Looking at the world in boxes

Photographer explores his relationship with pictures

Mike Andrew McLean took 96 photos every day for a whole year. The results cover Open Space's gallery floor to ceiling.

Since the introduction of the Kodak Brownie in 1900, which brought photography to the masses, there have been more than 3.5 trillion moments frozen in time in the form of photographs — some are printed and packed in shoe boxes, at least 200 million are uploaded to Facebook every day and some are stored on hard drives never to be seen again.

Victoria photographer Mike Andrew McLean is digging deep into the relationship between people and their pictures in his project Thirty Five Thousand Forty, opening Thurs., Nov. 10 at Open Space.

McLean purchased one of Canon’s first professional digital single lens reflex cameras, the EOS-1D with four megapixels, and vowed to take 96 photos every day for a full year beginning June 19, 2010.

The result is a floor-to-ceiling display of 4×6-inch prints of McLean’s everyday life. From grilled cheese sandwiches and what’s in the back window of cars on the street, to a pregnancy test confirming he and his wife were about to have their first child, no subject matter was too big or too small to be included.

McLean’s work as a photographer and photo instructor leads him to a lot of conversation about photography. Many people he meets want to show off the 3,000 photos they took on their last vacation and McLean is intrigued by that.

“It was always these conversations about contemporary digital image making centred around volume and numbers of thousands of pictures that people make and somehow that is a validation. I was curious about that and wanted to explore it further,” he says.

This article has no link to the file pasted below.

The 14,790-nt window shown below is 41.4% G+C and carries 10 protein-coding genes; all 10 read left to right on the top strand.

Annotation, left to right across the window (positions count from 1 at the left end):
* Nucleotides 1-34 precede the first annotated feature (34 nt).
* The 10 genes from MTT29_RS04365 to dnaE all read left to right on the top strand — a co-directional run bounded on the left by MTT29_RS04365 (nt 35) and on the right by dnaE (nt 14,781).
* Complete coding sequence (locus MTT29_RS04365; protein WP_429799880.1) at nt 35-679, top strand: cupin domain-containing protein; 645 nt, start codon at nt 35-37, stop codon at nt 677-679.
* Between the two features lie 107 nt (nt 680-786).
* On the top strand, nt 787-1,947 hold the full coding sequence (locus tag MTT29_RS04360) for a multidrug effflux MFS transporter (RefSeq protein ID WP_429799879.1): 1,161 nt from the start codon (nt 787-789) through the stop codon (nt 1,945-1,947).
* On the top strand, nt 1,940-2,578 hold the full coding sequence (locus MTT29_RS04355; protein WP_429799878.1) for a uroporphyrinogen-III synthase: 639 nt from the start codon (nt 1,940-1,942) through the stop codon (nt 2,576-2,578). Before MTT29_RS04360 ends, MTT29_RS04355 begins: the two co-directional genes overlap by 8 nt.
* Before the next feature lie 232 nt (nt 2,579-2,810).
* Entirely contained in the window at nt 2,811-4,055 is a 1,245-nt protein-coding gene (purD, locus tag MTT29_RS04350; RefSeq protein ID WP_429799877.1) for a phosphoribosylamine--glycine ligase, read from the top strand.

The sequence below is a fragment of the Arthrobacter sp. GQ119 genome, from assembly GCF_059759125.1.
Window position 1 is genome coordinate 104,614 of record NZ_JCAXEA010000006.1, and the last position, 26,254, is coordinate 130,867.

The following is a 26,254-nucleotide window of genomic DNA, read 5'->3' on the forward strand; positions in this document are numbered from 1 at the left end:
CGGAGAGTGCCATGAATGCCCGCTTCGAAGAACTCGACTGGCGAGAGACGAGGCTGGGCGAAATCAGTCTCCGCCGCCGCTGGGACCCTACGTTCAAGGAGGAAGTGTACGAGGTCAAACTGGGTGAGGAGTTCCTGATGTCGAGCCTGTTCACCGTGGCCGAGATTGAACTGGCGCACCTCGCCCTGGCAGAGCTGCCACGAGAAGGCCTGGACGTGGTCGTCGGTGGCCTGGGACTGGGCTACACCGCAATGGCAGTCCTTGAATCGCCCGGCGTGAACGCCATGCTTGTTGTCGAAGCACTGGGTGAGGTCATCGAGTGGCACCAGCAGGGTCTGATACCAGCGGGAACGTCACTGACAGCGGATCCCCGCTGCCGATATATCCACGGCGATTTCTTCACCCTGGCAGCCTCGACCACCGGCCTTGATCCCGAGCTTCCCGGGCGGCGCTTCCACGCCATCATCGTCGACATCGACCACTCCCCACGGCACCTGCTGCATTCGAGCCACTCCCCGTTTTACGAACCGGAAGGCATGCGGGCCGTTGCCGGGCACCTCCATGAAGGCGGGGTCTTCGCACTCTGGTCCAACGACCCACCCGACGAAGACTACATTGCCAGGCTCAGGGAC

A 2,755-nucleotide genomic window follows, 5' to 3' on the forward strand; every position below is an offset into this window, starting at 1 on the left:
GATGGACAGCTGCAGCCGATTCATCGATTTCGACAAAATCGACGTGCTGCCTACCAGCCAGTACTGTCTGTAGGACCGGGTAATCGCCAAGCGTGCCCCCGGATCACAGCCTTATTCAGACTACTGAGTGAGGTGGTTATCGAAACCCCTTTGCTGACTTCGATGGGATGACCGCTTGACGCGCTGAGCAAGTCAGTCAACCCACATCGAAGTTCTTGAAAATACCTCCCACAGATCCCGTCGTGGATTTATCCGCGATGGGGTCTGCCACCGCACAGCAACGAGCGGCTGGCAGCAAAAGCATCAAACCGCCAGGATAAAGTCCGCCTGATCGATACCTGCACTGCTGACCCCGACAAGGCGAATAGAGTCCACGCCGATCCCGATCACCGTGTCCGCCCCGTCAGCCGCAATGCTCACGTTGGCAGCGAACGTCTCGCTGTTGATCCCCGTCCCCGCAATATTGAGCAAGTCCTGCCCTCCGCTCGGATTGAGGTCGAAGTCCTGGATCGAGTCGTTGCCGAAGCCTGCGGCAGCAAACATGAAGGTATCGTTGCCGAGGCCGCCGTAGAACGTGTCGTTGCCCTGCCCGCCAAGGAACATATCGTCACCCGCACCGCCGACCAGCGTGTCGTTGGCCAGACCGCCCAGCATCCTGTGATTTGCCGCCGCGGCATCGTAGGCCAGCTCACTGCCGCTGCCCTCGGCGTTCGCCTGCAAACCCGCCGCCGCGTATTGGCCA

Previous to this project, McLean worked mostly with large-format cameras. “I worked on very precise, well focused, very intentional images, and my shows would be 10 or 11 pictures. The last one I installed at the Southern Alberta Art Gallery this summer was three years’ work, but it was only 27 images. I wanted to go 180-degrees in the opposite direction. Why would I want to continue doing what I already know? So I bought a press camera and went out and started making 100 pictures a day.”

McLean was inspired to create something for the  30ft x 78ft gallery after helping with Cedric and Nathan Bomford’s Contested Landscapes exhibition.

“I spent a fair amount of time in the space and the scale of that project was massive and I thought it was really successful in this space, so I started thinking about how I could approach a project for this space that would operate in a similar manner  but be uniquely photographic and not object based. One of the things I find working with photographic images in a large space, they can get lost and look a little bit underwhelming, so I wanted to do something that would operate in an effective manner here,” says McLean.

“Over the last 15 years, almost everyday I’m either making pictures, reading about making pictures or thinking about making pictures. I really set out on this project to really test that commitment to the medium. I think it’s unique in the world of art today that someone is medium specific. I don’t think in terms of painting a scene or in terms of making a sculptural object. I think about looking at the world through boxes, so I really wanted to test that and if anything is going to test my relationship to the medium, this is it and there were many days that were quite strained. I never wanted a divorce, but there were certainly times that I think my camera and I should have gone to counselling.” M

 

Thirty Five Thousand Forty

Open Space

Opens Thurs, Nov. 10 at 7:30pm

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